International and comparative corporate law
- Course Code:
- Unit value:
- Taught in:
- Full Year
Corporations are major actors in every area of life – the economy, the environment, human rights, and so on. Yet most people know little or nothing about the legal foundations of their existence or the multinational legal environment in which they are born and function.
The aim of the course is to provide a sound basis of knowledge about these matters by examining:
- the nature of the corporation;
- the development of the corporate form;
- the transfer of the corporate form to selected jurisdictions; and
- case studies of transnational issues.
The approach taken is theoretical, historical, comparative and contextual. Given the breadth of material studied, only a small amount of class time is devoted to technical legal matters.
The subjects studied may vary from year to year, but usually include:
- Nature of the Corporation – introduction to the course; fundamental concepts; theory;
- Development of the Corporate Form - early history, Islamic perspectives, early European law, France, Germany, England and the United States;
- Transfer of the Corporate Form - USSR/Russia; China; Middle East;
- Case Studies of Transnational Issues - international corporate groups and liability for group actions; comparative corporate governance, taking Enron as a case study.
Objectives and learning outcomes of the course
- The provision of an understanding of the development of the corporate form and key concepts of corporate law in a comparative context, using a critical analysis of comparative law theories that seek to explain legal development in a globalising economic environment;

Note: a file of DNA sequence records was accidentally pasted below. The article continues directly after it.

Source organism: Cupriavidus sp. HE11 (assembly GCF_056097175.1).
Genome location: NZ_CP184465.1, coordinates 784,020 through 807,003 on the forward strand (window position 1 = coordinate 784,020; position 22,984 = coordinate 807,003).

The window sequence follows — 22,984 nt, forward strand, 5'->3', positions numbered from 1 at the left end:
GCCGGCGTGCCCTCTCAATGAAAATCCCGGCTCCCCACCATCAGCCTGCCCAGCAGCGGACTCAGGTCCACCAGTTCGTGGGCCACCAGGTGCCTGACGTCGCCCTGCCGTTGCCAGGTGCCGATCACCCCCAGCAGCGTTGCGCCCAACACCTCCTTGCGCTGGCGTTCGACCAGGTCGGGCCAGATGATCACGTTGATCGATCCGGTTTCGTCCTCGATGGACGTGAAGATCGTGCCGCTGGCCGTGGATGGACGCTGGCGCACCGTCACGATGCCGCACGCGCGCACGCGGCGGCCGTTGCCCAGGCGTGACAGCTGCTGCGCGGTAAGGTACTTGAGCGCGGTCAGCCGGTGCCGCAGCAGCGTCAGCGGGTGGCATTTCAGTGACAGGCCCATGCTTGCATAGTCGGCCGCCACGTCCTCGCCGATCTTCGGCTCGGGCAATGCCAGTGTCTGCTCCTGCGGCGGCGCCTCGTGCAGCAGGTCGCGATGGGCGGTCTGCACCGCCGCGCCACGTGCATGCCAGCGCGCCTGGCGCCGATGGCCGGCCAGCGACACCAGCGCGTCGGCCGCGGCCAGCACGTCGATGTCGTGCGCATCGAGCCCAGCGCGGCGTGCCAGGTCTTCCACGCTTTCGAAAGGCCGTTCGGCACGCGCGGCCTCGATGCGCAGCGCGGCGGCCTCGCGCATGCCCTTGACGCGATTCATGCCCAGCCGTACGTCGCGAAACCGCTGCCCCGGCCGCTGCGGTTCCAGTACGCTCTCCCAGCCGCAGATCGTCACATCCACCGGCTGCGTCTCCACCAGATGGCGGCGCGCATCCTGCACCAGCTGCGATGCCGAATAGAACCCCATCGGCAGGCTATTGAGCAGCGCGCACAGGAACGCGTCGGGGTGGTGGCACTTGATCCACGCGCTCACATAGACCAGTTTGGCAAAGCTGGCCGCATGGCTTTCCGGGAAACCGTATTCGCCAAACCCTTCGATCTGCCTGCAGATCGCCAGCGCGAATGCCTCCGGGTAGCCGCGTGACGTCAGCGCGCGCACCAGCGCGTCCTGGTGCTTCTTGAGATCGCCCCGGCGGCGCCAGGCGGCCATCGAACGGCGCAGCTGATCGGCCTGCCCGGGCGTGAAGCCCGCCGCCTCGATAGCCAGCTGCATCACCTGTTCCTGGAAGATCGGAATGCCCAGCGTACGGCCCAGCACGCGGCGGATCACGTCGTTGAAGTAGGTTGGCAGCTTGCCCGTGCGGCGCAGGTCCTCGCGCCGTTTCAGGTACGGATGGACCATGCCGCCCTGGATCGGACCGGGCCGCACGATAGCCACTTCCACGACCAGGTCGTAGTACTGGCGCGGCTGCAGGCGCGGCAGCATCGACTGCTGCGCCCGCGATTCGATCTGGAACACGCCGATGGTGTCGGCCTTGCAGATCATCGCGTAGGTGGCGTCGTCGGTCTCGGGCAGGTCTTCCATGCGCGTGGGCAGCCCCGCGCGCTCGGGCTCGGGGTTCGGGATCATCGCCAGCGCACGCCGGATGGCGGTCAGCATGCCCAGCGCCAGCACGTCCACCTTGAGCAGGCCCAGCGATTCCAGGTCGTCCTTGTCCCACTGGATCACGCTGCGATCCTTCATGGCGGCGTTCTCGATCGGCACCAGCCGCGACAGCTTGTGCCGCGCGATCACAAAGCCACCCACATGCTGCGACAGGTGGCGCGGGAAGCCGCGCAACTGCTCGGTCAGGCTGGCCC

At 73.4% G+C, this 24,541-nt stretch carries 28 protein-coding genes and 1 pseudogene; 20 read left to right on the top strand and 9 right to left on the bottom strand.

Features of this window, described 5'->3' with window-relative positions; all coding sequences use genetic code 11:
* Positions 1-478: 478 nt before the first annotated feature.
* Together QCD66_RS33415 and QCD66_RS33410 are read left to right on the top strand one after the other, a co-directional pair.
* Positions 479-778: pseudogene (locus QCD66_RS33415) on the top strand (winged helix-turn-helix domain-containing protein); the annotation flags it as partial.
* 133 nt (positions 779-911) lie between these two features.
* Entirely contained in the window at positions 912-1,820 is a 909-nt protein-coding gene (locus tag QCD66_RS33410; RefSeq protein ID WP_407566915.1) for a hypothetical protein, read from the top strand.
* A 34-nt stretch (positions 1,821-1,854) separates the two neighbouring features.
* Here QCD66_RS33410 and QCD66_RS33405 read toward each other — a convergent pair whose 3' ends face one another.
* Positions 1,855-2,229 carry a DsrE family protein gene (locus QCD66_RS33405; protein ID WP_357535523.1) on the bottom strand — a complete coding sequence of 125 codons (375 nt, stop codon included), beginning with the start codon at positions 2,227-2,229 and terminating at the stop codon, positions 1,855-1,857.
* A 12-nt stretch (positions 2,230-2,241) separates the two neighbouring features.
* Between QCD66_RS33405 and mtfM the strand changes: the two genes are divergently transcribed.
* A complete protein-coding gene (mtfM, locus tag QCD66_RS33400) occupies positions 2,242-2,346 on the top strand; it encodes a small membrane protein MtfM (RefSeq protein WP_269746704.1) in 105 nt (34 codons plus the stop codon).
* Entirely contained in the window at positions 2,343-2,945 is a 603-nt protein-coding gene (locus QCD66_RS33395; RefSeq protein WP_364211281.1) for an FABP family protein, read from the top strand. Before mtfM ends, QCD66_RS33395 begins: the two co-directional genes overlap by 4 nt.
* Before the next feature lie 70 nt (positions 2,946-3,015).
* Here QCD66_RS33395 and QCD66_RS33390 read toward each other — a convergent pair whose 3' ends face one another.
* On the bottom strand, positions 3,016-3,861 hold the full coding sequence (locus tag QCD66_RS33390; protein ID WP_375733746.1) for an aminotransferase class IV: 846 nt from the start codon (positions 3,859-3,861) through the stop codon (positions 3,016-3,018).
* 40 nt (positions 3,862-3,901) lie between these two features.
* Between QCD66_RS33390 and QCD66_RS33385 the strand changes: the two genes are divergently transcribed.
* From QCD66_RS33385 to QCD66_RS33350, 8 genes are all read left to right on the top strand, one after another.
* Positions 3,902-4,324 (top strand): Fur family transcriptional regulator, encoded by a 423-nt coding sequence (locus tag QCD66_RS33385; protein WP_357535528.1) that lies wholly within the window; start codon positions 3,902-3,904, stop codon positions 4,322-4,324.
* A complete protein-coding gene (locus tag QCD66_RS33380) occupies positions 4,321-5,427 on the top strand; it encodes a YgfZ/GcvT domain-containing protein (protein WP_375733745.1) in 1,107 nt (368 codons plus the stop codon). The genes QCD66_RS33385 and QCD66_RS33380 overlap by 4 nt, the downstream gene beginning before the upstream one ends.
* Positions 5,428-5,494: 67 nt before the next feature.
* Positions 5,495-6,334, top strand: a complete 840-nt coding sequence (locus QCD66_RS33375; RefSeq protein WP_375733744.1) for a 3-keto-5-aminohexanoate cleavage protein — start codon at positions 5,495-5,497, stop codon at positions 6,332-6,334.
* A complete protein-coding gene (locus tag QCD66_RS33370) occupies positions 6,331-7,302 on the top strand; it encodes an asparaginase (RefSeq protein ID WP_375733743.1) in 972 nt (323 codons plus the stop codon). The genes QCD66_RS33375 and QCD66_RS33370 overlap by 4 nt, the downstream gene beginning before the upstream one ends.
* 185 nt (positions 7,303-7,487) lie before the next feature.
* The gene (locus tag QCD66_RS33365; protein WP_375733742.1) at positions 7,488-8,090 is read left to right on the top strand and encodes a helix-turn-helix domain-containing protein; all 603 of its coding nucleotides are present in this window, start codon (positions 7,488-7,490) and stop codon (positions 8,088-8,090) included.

- Taking an historical perspective, the exploration of the evolution of business cultures and the conceptual underpinnings of the corporate entity and showing how these have been developed in different times and places.
- Examining the evolution of business cultures, corporate forms, and core company law concepts from within the four origin legal systems, ie the major industrial powers of the nineteenth and early twentieth centuries, to their application and further development outside these powers, with especial emphasis on the transplantation and adaptation of corporate entity and company law concepts and their application to pressing problems such as corporate governance.
Method of assessment
- Coursework: 50% (5000 words)
- Unseen written examination: 50%
- Foster, NHD (2006) 'Perception, Language and 'Reality' in Corporate Law Theory' (17) King's College Law Journal 299
- Foster, NHD (2005 and 2007) 'The Theoretical Background: The Nature of the Actors in Corporate Social Responsibility' in Tully, S (ed) Research Handbook on Corporate Legal Responsibility Edward Elgar Publishing Limited
These articles overlap, but it is worth reading both.